Theresa Freed 10:15

Moving on to any other topics that we want to hit or getting some attention there at the legislature?

Linda Sheppard 10:20

Um, you know, I and, Cynthia, you know, I think that this was something that you and I talked about that was very interesting, which was a different approach that Social Services Budget Committee took this year, with regard to looking at some of the items that were in the governor’s proposed budget that came out with regard to things that, enhancements to their budget that they were interested in. So I think the way that the way that Chair Mason handled that this year was was different than why he did it last year.

Cynthia Snyder 10:48

Right. So this year, they had the previews of the enhancements for the three largest health-related budgets. So KDADS, DCF and KDHE. And so it gave each of the secretaries and their staff an opportunity to present to the the legislative committee members, ask questions. Whereas when you look at the full budget, and all the enhancements, and any changes the governor may have looked at, as one package, it’s a lot of information very quickly. So this really gave legislators a chance in the committee to have a preview, maybe think about some additional questions that they have to follow up. So as those budget hearings take place, that they’ll be in a better position to ask questions, be informed, ask interim questions between to get follow-up information. So I think it’ll really make the process much more smooth.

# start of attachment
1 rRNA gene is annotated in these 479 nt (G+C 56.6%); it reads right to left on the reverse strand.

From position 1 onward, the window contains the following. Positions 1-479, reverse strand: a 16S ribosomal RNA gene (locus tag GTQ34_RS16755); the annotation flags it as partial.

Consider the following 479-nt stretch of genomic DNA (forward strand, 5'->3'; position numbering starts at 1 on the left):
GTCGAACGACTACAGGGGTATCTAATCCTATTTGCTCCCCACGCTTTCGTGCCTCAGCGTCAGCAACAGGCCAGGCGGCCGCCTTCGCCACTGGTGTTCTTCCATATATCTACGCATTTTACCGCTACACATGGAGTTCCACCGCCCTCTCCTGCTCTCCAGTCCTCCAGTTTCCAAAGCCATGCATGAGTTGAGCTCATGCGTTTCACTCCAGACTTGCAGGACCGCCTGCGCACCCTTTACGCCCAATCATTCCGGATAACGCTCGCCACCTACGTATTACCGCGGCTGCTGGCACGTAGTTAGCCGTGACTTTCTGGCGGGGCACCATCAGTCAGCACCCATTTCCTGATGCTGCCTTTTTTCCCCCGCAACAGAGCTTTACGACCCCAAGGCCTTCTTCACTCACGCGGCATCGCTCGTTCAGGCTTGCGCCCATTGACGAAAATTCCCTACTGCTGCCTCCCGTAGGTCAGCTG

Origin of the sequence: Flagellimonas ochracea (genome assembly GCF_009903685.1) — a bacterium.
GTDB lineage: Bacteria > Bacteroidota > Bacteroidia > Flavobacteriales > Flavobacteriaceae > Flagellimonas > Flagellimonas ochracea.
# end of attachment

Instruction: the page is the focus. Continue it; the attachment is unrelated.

Theresa Freed 11:42

Alright, that’s great. And other topics? I know that I’ve heard medical marijuana popping back up again.

Linda Sheppard 11:50

Um, you know, for several years now, you know, we’ve thought it was going to happen, you know, there has been a lot of time spent both during the regular session and during the interim, looking at bills. And looking at them in close detail, looking at what was happening in other states and things that that we might want to consider in legislation in Kansas. And it just hasn’t happened. I haven’t heard, nothing this year, about the possibility of, you know, of that happening. You know, there were bills that were introduced last year, potentially are still been alive. This is the second year in the biennium. So could be alive and brought to hearing again, but so far, have not are going to committee. Yes. Yeah. Not on the agenda yet. That’s exactly right. So that that’s certainly not something that we’ve seen any action on at this point.

Theresa Freed 12:46

Alright. And just last question, you know, looking ahead for the next couple of weeks, what are we expecting for activity?

Linda Sheppard 12:53

Well, as as Cynthia mentioned, you know, the the work on the budgets will really start picking up pretty quickly. And those committees, those groups that had a chance that agencies that had a chance to go and do this sort of introductory presentation, will have a chance to go back and do a full budget presentation, and the legislators will start making those decisions about what to approve, so that budget budget process will certainly be happening. And and then I just think that threre you know, there are issues that the legislators appear to be interested in that again, that we just didn’t expect them to happen and things that were kind of unusual. So KDADS he has been working on a state plan for palliative care across the state. This is something they’ve been working on for years. And that state plan has been completed. And I think that they are, KDHE is actively out there looking for opportunities to go around the state and talk about that. And I don’t know that there will be an ask to the legislature to do anything particular to help put all of that actually into, you know, into to effect but it’s something that’s been happening there for a while and they’ll certainly be looking at it.

Cynthia Snyder 14:11